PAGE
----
Your Town, Feb. 23, 2014

Watching the Sochi Olympics women’s ice skating competitions this past week took me back many years, recalling my first dream job aspirations.

When I was 3 or 4 I had made it known that when I grew up, I wanted to be a root beer stand girl. We lived just a few blocks from an A&W Root Beer stand, one of the originals, where you would pull up to the outdoor menu and place your order — a Papa Burger, Mama Burger, Junior Burger or Baby Burger. When the food was ready, a uniformed girl would roller skate to your car, tray in hand, stacked with burgers and frosty mugs of A&W Root Beer.

That’s what I wanted to be.

Eventually, when I got my first pair of roller skates, I decided to skip the “root beer stand girl” part and go straight to roller skating. I wanted to be a professional roller skater doing fancy pirouettes and graceful routines, like Olympian ice skater Peggy Fleming, only on wheels. My triple Lutz, however, was more like a triple klutz and my elbows and knees were starting to look like ground beef. They hadn’t invented knee or elbow pads yet, let alone helmets. I would have been the perfect poster child in the movement for getting those on the store shelves.

My skating dream job was put on the back burner after the circus came to town and I saw the flying trapeze artist who made “flying” look like a breeze. I tried a few warm up moves on the side bars on the swing set in Grandma and Grandpa’s backyard and after letting go of the tight grip on the bar and hanging, monkey-style by my legs, I went flying off the bar, landing splat on the ground below. Rubbing the knot on my head and blinking away the stars I was seeing, I realized that maybe these high flying trapeze/roller skating aspirations needed reconsidering.

Thank goodness for my fifth-grade teacher, Mrs. Klinke, who cultivated my interest in writing and encouraged me to compose imaginative stories. I looked forward to our classes’ creative writing time as it gave my vivid imagination a much needed outlet, and better yet, my knees didn’t get skinned up.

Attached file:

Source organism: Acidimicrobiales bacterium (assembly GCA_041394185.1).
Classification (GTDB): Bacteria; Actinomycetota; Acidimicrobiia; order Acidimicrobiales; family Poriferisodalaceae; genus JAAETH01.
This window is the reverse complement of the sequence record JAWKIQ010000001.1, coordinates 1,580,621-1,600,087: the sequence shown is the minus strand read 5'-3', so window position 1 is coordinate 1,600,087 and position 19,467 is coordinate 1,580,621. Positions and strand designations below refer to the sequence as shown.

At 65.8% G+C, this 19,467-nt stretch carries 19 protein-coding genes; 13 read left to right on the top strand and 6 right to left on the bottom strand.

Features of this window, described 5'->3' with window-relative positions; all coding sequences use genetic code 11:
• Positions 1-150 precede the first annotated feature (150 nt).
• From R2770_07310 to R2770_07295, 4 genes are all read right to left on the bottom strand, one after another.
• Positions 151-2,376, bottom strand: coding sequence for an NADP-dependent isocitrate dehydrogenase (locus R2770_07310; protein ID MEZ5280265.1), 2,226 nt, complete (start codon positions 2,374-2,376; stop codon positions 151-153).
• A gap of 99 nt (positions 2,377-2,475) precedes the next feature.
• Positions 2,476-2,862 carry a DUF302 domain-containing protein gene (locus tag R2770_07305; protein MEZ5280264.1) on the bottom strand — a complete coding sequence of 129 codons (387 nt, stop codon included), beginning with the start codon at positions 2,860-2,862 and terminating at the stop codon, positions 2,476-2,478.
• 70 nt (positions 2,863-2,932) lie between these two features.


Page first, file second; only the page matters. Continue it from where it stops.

As the Sochi Olympics come to a close this evening, I can’t help but wonder what might have been, had I perfected my corkscrew spin.

I have to admit though, the art of literary spinning has been quite rewarding.

New Emerson Elementary School will have a pancake breakfast fundraiser from 8–11 a.m. Saturday, at the school, 2660 Unaweep Ave.

Cost is $5 for adults and $3 for ages younger than 12.

All proceeds from the breakfast will go to funding for the children for items such as the garden, technology, books and more.

Call 254-6500 for information.

Members of the Palisade Historical Society and Palisade Sunrise Rotary Cub will present copies of the “Historic Palisade Coloring Books” on Tuesday to students at Holy Family Catholic School.

The Historical Society created the coloring book as part of its educational outreach efforts, and because of generous donations from the Sunrise Rotary Club, can provide the books at no charge to students. The coloring books are used at Holy Family in the student’s “study buddy” program where fifth grade students pair with second grade students for activities. 

Visit for information.

The regular monthly lunch meeting of the Grand Junction High School class of 1942 will be at 11:15 a.m. Friday at Village Inn, 757 Horizon Drive.

No reservation is needed and those attending can order from the menu. Spouses and alumni from GJHS classes ‘40, ‘41, ‘43 and ‘44 are also welcome.

Call 434-8297. 

Thunder Mountain Camera Club’s meeting on Tuesday will feature Daily Sentinel photographer Gretel Daugherty as guest speaker.

The meeting is from 7–9 p.m. at the Community Education Center of Western Colorado Community College, 2520 Blichmann Ave., Building B, Room 171. Park in parking lot No. 4.

Daugherty, a recent recipient of photography awards from both the Colorado Press Association and Colorado Associated Press Editors and Reporters, will share with the club about the life of a photo journalist.

Visit for information.

The second of two fundraising events, to benefit Grand Valley Pets Alive and celebrate World Spay Day, is set for Friday, at Café Sol, 420 Main St.

Grand Valley Pets Alive, a local nonprofit organization helping to save the lives of companion animals, will be the recipient of a portion of the dinner proceeds from 4–8 p.m. Friday at Cafe Sol. GVPA is dedicated to saving the lives of animals in the Grand Valley, and part of its program is to help people financially with spaying and neutering. Proceeds from the Cafe Sol event and last week’s event at Naggy McGee’s Irish Pub will go toward that effort.

The group also promotes trapping and neutering of feral cats, thereby helping to reduce their population.  Visit

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